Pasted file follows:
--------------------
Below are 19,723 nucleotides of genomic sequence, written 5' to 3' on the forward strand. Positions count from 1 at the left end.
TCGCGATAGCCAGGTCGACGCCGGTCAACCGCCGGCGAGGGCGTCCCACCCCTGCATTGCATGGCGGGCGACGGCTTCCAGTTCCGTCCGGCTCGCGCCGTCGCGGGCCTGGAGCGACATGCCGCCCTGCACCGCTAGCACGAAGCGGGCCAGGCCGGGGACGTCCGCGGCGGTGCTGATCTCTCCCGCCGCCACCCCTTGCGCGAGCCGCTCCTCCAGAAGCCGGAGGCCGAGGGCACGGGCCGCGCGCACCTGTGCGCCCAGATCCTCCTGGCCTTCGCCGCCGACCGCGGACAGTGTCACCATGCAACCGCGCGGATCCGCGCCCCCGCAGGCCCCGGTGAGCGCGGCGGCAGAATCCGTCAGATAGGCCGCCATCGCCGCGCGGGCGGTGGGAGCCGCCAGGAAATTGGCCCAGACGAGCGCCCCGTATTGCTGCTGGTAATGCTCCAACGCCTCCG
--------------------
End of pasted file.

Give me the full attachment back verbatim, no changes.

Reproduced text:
Below are 19,723 nucleotides of genomic sequence, written 5' to 3' on the forward strand. Positions count from 1 at the left end.
TCGCGATAGCCAGGTCGACGCCGGTCAACCGCCGGCGAGGGCGTCCCACCCCTGCATTGCATGGCGGGCGACGGCTTCCAGTTCCGTCCGGCTCGCGCCGTCGCGGGCCTGGAGCGACATGCCGCCCTGCACCGCTAGCACGAAGCGGGCCAGGCCGGGGACGTCCGCGGCGGTGCTGATCTCTCCCGCCGCCACCCCTTGCGCGAGCCGCTCCTCCAGAAGCCGGAGGCCGAGGGCACGGGCCGCGCGCACCTGTGCGCCCAGATCCTCCTGGCCTTCGCCGCCGACCGCGGACAGTGTCACCATGCAACCGCGCGGATCCGCGCCCCCGCAGGCCCCGGTGAGCGCGGCGGCAGAATCCGTCAGATAGGCCGCCATCGCCGCGCGGGCGGTGGGAGCCGCCAGGAAATTGGCCCAGACGAGCGCCCCGTATTGCTGCTGGTAATGCTCCAACGCCTCCG